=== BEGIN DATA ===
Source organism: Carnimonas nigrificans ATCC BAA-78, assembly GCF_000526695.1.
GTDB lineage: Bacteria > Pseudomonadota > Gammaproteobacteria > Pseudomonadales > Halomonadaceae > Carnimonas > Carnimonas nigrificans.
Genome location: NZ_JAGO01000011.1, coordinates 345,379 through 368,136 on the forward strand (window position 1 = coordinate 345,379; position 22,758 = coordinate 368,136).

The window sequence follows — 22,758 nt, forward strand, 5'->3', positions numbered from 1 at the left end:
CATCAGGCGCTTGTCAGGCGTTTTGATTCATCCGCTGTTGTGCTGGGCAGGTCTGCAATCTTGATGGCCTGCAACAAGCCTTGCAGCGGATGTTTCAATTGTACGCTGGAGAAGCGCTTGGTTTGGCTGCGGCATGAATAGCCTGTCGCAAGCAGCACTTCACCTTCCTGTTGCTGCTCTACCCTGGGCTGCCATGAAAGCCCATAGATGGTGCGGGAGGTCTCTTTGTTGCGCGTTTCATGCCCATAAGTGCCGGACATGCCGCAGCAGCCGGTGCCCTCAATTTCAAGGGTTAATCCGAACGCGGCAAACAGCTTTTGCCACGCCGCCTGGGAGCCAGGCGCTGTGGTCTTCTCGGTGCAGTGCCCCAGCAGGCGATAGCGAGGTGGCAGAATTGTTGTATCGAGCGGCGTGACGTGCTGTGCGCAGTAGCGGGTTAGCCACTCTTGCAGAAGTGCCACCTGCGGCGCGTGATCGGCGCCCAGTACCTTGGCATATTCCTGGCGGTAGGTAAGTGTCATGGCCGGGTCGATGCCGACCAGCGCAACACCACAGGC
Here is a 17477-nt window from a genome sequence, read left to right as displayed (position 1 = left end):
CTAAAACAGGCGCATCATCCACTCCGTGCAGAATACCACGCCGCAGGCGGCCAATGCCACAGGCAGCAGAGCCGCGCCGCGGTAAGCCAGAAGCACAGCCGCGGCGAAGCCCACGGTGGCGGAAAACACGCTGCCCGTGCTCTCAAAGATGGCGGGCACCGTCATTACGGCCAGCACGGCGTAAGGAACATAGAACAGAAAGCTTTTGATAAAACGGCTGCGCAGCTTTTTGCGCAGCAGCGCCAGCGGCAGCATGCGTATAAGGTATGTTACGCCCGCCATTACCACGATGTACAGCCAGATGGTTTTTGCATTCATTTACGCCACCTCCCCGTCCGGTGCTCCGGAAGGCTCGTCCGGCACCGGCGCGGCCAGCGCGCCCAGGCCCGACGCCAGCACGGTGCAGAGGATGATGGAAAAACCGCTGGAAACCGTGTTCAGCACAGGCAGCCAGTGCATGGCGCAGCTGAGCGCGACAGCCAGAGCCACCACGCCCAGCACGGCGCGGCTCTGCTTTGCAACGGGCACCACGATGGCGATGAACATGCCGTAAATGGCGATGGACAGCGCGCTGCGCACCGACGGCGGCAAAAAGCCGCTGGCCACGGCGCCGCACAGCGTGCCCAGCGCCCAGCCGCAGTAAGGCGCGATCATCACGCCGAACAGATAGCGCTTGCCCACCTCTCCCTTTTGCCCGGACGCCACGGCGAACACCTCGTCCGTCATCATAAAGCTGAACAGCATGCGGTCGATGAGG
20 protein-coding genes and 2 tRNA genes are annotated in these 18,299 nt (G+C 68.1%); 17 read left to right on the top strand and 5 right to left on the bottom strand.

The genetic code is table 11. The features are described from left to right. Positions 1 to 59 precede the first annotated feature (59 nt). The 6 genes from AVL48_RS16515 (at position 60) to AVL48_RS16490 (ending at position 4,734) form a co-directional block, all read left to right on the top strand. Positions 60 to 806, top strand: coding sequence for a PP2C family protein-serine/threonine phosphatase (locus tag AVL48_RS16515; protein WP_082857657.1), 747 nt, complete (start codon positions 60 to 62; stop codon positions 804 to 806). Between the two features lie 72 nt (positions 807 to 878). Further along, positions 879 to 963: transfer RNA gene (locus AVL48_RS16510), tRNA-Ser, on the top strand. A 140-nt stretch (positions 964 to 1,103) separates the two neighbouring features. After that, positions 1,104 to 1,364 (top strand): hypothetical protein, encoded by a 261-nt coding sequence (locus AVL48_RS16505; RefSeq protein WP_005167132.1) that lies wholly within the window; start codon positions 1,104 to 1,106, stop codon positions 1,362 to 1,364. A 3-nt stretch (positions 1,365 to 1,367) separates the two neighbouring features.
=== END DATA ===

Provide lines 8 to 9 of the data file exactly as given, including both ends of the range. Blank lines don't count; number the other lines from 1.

20 protein-coding genes and 2 tRNA genes are annotated in these 18,299 nt (G+C 68.1%); 17 read left to right on the top strand and 5 right to left on the bottom strand.

The genetic code is table 11. The features are described from left to right. Positions 1 to 59 precede the first annotated feature (59 nt). The 6 genes from AVL48_RS16515 (at position 60) to AVL48_RS16490 (ending at position 4,734) form a co-directional block, all read left to right on the top strand. Positions 60 to 806, top strand: coding sequence for a PP2C family protein-serine/threonine phosphatase (locus tag AVL48_RS16515; protein WP_082857657.1), 747 nt, complete (start codon positions 60 to 62; stop codon positions 804 to 806). Between the two features lie 72 nt (positions 807 to 878). Further along, positions 879 to 963: transfer RNA gene (locus AVL48_RS16510), tRNA-Ser, on the top strand. A 140-nt stretch (positions 964 to 1,103) separates the two neighbouring features. After that, positions 1,104 to 1,364 (top strand): hypothetical protein, encoded by a 261-nt coding sequence (locus AVL48_RS16505; RefSeq protein WP_005167132.1) that lies wholly within the window; start codon positions 1,104 to 1,106, stop codon positions 1,362 to 1,364. A 3-nt stretch (positions 1,365 to 1,367) separates the two neighbouring features.